and .credphish.brand.confidence in ("medium", "high")

// detect free subdomain links with a login or captcha
    all([ml.link_analysis(.)], (
          or .credphish.contains_captcha
     and (
          .effective_url.domain.root_domain in $free_subdomain_hosts
          or .original_url.domain.root_domain in $free_subdomain_hosts

// analyze the final DOM of a link within the body
    strings.icontains(ml.link_analysis(.).final_dom.display_text, "Redirect Notice")
    and strings.contains(ml.link_analysis(.).final_dom.display_text, ".zip")


Analysis criteria

In order to prevent LinkAnalysis from "clicking" on every link, such as Unsubscribes and one-time password resets, LinkAnalysis uses a URL classification model to determine which links to actually send to the service for analysis.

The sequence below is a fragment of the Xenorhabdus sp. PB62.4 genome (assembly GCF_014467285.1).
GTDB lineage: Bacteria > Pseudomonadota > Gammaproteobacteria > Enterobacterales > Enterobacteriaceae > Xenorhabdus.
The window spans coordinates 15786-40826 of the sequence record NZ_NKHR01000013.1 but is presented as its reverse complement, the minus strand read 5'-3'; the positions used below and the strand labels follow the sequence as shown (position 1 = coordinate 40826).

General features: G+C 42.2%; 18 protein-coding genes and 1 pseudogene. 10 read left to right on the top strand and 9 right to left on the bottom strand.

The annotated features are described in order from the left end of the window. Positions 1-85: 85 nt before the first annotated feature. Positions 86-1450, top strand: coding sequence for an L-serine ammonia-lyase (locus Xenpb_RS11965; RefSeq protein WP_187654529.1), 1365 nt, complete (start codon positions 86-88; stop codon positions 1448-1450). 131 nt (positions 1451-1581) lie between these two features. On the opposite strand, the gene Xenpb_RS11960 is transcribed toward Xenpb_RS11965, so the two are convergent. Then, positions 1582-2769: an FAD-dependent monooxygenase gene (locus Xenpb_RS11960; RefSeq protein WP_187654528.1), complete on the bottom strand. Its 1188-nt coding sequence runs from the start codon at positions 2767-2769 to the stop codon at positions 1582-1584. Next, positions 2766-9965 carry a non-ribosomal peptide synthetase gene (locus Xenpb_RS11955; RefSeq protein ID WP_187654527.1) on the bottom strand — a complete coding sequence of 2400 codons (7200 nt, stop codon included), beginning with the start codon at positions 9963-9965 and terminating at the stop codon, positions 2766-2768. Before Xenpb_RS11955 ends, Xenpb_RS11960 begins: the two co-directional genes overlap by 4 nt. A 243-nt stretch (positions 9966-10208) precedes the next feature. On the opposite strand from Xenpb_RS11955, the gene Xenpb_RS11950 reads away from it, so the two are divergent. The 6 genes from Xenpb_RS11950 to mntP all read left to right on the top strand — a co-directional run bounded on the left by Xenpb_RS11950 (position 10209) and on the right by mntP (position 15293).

You can check whether LinkAnalysis submitted, retrieved, or analyzed the target page by inspecting the response in the MQL editor.

If you observe LinkAnalysis analyzing links it shouldn't or not analyzing links it should, please send us an email or post in the Slack Community.


ml.logo_detect(input: File) -> [LogoDetectOutput]

LogoDetect uses computer vision to detect common brand logos used in attachment-based credential phishing attacks, such as impersonations of PayPal, Adobe, Microsoft, Outlook, Office365, DocuSign, and more. This includes embedded images in the body of messages as CIDs.